South Africa's progress in realising children's rights: A law review
The year 2014 marks 20 years of democracy for South Africa. Children born in 1994, at the start of democracy, are now 20 years old and entering the next phase of their lives as young adults. It is a good moment to take stock of South's progress in realising children's rights.
To realise rights, the state needs to design and implement a range of measures which include strategic plans, policies, laws, programmes, budgets and services. These measures together make up the state's overall plan for the realisation of children's rights.
This book focuses on a selection of laws and examines whether they have been designed and are being implemented in compliance with international and constitutional law. Where design flaws or implementation challenges are identified, the authors make recommendations for reform.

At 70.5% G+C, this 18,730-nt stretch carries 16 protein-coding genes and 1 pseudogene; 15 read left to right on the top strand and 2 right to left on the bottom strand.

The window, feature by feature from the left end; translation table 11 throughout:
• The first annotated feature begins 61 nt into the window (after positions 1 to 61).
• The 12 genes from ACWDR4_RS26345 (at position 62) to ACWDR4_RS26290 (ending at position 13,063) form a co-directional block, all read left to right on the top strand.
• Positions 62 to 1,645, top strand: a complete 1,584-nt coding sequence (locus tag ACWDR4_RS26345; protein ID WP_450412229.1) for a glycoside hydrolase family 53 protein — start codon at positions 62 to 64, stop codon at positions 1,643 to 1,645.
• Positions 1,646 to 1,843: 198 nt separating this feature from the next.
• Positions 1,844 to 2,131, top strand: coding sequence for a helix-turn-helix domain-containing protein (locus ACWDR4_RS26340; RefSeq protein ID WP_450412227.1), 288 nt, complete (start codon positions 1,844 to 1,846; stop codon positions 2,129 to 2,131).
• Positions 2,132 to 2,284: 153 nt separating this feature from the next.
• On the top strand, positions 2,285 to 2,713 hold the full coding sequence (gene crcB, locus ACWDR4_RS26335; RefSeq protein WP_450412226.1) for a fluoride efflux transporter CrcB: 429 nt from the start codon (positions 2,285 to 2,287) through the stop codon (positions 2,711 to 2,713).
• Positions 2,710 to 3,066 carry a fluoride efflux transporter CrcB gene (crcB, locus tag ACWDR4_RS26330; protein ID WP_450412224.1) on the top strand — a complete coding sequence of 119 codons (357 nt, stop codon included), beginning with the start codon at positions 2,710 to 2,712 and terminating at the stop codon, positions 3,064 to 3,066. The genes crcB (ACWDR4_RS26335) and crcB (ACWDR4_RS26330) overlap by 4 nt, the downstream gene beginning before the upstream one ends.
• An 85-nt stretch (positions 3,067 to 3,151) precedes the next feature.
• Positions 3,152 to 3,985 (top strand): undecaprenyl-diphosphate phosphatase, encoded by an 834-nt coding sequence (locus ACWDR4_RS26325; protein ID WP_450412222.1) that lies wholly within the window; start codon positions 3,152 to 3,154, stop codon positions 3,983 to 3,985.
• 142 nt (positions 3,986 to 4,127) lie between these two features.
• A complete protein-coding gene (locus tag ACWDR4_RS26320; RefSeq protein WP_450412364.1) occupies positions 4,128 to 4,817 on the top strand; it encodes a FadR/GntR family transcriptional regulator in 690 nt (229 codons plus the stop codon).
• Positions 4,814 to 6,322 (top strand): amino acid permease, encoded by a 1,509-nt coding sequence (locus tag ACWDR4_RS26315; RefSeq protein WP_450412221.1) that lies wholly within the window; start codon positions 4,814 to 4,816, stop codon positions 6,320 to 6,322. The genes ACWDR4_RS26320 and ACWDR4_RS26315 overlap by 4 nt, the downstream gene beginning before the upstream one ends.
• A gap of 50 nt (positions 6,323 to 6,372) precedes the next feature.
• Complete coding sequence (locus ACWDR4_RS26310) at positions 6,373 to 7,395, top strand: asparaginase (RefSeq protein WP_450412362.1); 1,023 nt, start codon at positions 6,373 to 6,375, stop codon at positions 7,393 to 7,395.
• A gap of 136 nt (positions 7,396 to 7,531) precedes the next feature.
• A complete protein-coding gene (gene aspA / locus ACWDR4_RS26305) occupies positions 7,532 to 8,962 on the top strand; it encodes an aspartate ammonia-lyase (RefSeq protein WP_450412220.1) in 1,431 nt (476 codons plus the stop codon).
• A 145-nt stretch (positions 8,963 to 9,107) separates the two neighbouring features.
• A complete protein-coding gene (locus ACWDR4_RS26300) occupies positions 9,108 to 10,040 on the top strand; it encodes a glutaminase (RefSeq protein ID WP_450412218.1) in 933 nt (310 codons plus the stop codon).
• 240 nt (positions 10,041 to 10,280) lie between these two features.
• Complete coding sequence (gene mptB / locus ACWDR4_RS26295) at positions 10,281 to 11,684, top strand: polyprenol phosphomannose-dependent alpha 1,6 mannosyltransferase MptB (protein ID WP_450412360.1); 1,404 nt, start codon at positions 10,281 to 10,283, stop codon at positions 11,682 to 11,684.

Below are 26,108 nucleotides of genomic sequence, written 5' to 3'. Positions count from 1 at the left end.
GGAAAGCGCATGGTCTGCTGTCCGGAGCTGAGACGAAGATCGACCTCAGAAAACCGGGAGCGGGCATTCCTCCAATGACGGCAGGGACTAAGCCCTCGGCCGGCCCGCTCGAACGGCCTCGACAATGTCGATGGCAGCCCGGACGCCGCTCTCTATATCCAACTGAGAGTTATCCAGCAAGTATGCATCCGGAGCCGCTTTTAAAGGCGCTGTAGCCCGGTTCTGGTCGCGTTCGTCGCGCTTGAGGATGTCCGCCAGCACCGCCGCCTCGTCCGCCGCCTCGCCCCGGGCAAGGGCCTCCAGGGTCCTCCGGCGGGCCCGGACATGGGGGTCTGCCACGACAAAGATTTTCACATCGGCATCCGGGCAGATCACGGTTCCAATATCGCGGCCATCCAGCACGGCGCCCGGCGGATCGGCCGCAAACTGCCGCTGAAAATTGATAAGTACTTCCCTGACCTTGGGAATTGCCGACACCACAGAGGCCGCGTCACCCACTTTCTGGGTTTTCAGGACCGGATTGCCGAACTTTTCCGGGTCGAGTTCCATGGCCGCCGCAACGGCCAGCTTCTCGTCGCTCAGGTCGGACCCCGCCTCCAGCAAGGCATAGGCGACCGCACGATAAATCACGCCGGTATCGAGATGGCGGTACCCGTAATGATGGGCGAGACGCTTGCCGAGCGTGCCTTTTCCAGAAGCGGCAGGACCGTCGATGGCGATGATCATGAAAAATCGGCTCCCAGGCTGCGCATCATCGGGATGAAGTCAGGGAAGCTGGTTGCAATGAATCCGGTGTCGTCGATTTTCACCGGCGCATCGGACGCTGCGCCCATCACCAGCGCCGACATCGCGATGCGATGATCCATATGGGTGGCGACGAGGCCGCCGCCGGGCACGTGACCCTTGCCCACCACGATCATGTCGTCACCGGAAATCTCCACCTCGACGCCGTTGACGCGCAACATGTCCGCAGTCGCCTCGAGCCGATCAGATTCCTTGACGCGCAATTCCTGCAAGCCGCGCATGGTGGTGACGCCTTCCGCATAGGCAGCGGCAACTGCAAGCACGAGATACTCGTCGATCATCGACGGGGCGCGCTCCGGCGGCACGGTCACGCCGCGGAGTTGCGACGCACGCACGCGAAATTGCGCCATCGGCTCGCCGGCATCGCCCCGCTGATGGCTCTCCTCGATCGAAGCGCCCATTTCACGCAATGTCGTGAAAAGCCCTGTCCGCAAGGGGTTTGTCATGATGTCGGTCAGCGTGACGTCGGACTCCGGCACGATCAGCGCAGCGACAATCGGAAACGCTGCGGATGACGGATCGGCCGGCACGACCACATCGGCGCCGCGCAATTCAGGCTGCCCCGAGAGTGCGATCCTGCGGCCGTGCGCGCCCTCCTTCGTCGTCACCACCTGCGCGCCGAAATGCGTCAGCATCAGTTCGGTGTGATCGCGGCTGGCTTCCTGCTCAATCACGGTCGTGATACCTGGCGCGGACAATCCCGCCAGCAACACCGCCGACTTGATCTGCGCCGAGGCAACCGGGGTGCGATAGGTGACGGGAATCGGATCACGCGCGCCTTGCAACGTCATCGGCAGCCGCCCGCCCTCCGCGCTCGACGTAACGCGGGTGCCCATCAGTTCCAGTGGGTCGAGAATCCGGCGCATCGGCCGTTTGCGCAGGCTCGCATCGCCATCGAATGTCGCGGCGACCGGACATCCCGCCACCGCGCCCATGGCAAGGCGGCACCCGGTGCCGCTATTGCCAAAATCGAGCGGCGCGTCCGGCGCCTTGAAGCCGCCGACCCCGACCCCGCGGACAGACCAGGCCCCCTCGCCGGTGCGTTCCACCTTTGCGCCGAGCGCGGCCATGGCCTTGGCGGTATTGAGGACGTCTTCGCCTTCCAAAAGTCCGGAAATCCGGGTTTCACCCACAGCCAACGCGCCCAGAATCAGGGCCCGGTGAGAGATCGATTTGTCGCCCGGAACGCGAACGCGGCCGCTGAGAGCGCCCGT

The Centre for Child Law's Morgan Courtenay and Zita Hansungule wrote chapter 7 that deals with protecting the rights of children in conflict with the law and reviewed South Africa's Child Justice Act.
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Children at the centre: A guide tothe registration of Child and Youth Care Centres
Despite the fact that the Children's Act 38 of 2005 has been in operation for nearly three years, many child care facilities (including facilities previously referred to as children's homes) have not registered as child and youth care centres as prescribed by the Act.
The Centre saw the need to provide some assistance in the registration process and therefore put together a practical manual on registration of Child and Youth Care Centres.
The aim of this manual is to provide practical guidance to child care facilities through clarifying the registration requirements and procedures to be followed and through addressing the 'frequently asked questions'.
"[A]ll the facilities recognised the importance of registration but were, without exception, crippled by the lack of information on the registration requirements and procedures..."
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